Brazil's evangelicals push politics to the right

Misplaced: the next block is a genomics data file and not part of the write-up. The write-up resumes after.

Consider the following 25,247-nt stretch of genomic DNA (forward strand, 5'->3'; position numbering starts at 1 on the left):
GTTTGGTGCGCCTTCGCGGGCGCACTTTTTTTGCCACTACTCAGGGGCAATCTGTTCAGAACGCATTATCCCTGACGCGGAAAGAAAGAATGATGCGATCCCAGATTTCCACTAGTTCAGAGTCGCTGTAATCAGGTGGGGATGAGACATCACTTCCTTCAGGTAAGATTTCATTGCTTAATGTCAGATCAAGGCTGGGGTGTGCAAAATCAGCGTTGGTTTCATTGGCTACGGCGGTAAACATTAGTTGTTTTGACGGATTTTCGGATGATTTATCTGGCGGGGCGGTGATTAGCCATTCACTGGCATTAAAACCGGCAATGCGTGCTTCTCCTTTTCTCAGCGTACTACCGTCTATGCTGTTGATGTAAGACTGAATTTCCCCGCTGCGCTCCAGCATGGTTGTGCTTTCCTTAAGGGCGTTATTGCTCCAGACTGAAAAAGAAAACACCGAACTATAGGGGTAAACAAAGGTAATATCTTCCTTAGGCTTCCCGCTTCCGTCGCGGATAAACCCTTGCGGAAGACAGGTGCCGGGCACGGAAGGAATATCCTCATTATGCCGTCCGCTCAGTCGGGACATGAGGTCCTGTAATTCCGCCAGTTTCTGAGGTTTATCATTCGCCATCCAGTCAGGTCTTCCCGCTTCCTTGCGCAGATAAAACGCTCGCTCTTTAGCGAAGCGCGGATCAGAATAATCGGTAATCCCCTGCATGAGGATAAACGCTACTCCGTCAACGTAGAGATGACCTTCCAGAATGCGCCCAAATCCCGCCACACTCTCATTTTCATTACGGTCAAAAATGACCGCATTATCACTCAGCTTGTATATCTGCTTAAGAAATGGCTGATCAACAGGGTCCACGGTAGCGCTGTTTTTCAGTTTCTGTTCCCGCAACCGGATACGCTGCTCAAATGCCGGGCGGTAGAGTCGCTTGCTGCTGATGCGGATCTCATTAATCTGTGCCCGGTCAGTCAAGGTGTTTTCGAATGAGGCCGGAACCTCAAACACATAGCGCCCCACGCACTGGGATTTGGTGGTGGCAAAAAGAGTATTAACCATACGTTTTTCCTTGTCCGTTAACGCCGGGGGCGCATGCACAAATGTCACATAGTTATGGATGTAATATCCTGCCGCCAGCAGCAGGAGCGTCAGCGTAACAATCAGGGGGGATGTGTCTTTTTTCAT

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Still, the fragmented nature of Brazilian politics means that most evangelicals would struggle to implement religious fundamentalist policies. With 35 officially registered parties, representing everything from communism to womens causes, governments are usually made up of broad coalitions that help keep radicalism in check. "I think the propaganda against Crivella is actually quite biased," said Marco Aurélio of FGV in Rio, an academic institution. "Why shouldnt a candidate with an evangelical background govern in Brazil?" In Rio de Janeiro, better known for its city beaches crowded with scantily clad bathers than its deeply Catholic Portuguese past, polls suggest that Mr Crivella is leading with 46 per cent support, compared with 29 per cent for his rival, leftist candidate Marcelo Freixo.